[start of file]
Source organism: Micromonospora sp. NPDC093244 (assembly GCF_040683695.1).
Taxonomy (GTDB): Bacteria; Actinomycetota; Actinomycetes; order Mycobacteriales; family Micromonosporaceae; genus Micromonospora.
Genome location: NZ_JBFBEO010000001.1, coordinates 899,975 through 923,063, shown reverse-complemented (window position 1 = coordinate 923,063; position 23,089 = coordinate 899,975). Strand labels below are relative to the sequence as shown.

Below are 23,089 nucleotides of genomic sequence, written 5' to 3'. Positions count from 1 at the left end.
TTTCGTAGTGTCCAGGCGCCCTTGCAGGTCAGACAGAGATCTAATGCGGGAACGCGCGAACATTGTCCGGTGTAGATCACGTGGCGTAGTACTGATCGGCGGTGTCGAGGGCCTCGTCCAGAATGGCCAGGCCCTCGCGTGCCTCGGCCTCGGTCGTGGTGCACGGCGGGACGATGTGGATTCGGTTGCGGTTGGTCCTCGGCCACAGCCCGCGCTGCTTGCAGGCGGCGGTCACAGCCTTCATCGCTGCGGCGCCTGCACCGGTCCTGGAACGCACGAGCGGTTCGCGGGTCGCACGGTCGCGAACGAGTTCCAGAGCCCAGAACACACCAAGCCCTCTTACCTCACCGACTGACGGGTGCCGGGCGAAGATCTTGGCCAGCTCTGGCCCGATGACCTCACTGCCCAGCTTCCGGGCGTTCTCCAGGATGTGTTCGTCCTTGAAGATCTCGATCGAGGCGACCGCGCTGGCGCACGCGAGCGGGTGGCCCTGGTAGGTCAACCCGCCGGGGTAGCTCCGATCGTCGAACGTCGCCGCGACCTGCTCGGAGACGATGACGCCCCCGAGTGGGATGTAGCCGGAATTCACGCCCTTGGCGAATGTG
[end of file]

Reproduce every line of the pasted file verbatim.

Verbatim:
Source organism: Micromonospora sp. NPDC093244 (assembly GCF_040683695.1).
Taxonomy (GTDB): Bacteria; Actinomycetota; Actinomycetes; order Mycobacteriales; family Micromonosporaceae; genus Micromonospora.
Genome location: NZ_JBFBEO010000001.1, coordinates 899,975 through 923,063, shown reverse-complemented (window position 1 = coordinate 923,063; position 23,089 = coordinate 899,975). Strand labels below are relative to the sequence as shown.

Below are 23,089 nucleotides of genomic sequence, written 5' to 3'. Positions count from 1 at the left end.
TTTCGTAGTGTCCAGGCGCCCTTGCAGGTCAGACAGAGATCTAATGCGGGAACGCGCGAACATTGTCCGGTGTAGATCACGTGGCGTAGTACTGATCGGCGGTGTCGAGGGCCTCGTCCAGAATGGCCAGGCCCTCGCGTGCCTCGGCCTCGGTCGTGGTGCACGGCGGGACGATGTGGATTCGGTTGCGGTTGGTCCTCGGCCACAGCCCGCGCTGCTTGCAGGCGGCGGTCACAGCCTTCATCGCTGCGGCGCCTGCACCGGTCCTGGAACGCACGAGCGGTTCGCGGGTCGCACGGTCGCGAACGAGTTCCAGAGCCCAGAACACACCAAGCCCTCTTACCTCACCGACTGACGGGTGCCGGGCGAAGATCTTGGCCAGCTCTGGCCCGATGACCTCACTGCCCAGCTTCCGGGCGTTCTCCAGGATGTGTTCGTCCTTGAAGATCTCGATCGAGGCGACCGCGCTGGCGCACGCGAGCGGGTGGCCCTGGTAGGTCAACCCGCCGGGGTAGCTCCGATCGTCGAACGTCGCCGCGACCTGCTCGGAGACGATGACGCCCCCGAGTGGGATGTAGCCGGAATTCACGCCCTTGGCGAATGTG